Gold Prices dumped 18% in thin trade over the last month. Why...?
IN THE WEEK ENDING the 25th of July, a decrease of €578 million in "gold and gold receivables" – reported by the European Central Bank – reflected the sale by two Eurosystem central banks roughly equal to the sale of just over 30 tonnes of gold, notes Julian Phillips of the GoldForecaster.com.
The following week (ending Aug. 1st) there was a further decrease in European central-bank gold reserves of €26 million worth of Gold. That reflected a sale by one Eurosystem central bank and the purchase of gold coins by another, roughly equating to an overall sale of around 1.40 tonnes of gold.
And then last week (ending Aug. 8th) there was one solitary sale by an ECB bank reflecting some 0.76 tonnes.
Since that sudden, large sale, the Gold Price has slumped almost 18%, reaching a seven-month low. It came after many weeks where between only one and 2.5 tonnes of gold was sold under the Central Bank Gold Agreement that came into effect on 27th September 2004. The current year of the Agreement is due to end on 26th Sept. 2008, and this – the second – CBGA will finally expire in Sept. next year.
Could a sudden decision to sell central-bank gold into the market help explain the recent sharp drop in price?
In the past, Greece has been a buyer of coins for its reserves. We are pretty sure that Switzerland was responsible for around 1 to 2.5 tonnes of the previous weeks' sales, prior to the week of July 21st. But the balance most likely (we cannot be certain of this as this information is not yet published) came from a signatory that had not announced ahead of time how much it would sell.
This pattern of the sudden arrival of a seller who sells without regard to the impact on the Gold Price is very much in line with a pattern set last year by Spain. It sold primarily to fill some of the gap in its own budget deficit. After all, economy Finance Minister Pedro Solbes said in May 2007 that the central bank would sell gold to buy bonds, but so far that has not happened. The Bank last held a sale for gold in July 2007, when it sold 24.88 tonnes (some 0.8 million troy ounces).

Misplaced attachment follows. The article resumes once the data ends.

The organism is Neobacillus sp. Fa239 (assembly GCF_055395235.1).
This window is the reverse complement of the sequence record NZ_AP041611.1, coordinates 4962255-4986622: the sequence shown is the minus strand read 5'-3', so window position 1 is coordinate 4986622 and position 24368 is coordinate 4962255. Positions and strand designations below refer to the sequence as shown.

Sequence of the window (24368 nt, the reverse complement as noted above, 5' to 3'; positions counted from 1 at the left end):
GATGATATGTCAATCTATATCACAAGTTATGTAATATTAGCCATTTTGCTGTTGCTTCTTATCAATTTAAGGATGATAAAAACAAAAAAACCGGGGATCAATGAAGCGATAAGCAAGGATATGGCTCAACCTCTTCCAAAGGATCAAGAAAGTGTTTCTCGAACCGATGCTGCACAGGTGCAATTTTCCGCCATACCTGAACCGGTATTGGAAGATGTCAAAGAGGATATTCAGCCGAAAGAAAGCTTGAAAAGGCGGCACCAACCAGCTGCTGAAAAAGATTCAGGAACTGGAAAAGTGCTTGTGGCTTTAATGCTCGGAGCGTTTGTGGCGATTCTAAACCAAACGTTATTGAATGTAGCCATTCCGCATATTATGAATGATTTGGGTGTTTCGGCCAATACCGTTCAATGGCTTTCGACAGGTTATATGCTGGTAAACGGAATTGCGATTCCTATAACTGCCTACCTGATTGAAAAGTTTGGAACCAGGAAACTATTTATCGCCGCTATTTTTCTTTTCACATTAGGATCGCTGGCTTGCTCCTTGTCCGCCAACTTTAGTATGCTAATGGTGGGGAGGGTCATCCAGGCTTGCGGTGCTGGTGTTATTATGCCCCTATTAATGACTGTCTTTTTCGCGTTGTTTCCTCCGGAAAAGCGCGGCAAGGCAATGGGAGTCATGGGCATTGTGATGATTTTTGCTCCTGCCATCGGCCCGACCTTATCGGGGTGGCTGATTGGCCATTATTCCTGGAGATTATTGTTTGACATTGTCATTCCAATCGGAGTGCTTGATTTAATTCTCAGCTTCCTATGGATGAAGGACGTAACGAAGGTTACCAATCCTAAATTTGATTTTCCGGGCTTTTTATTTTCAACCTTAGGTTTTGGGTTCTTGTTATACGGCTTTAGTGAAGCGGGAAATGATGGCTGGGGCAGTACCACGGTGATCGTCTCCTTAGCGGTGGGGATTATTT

While we thought it may have been Spain selling, during the week of July 21st the Bank of Spain's gold reserves were unchanged at 281.62 tonnes. Maybe the information still needs to be updated, but we must wait for confirmation of who made this sale when it is published.
Whoever has been selling, have they stopped selling now? The end of July and start of August only saw net sales of one tonne per week, which takes us back to the previous pattern. That leads us to believe that it was Switzerland that keeps selling and will continue to do so until it has completed its sales. (The residue is now well below 50 tonnes).
As to the seller of that 30 tonnes, it appears that their selling stopped quick-smart. Indeed, overall, the signatories to the Central Bank Gold Agreement appear to have lost their appetite for selling gold because interest paying reserves of these central banks – where not denominated in the Euro – have been paying it in a currency that has been depreciating faster than the instruments were accruing interest.
Gold, meanwhile, although not paying interest, has been appreciating faster than any of these reserves over the last seven years, making it a more than useful "counter" to the swings in the US Dollar.
The Euro/Dollar exchange rate continues to dominate the Gold Price and has stayed within the $1.54 to $1.60 range for the last few months. This of course is the wish of the G-7, who no doubt exert their own influence on the rate. Having said that, we do not believe that the signatories to the Central Bank Gold Agreement are influenced by this Euro/Dollar exchange rate, as to when and how much Gold they will sell. It is a background concern of these signatories that the Gold Market should not be affected directly by their sales of gold and will try to sell in such a manner that will not affect the gold price.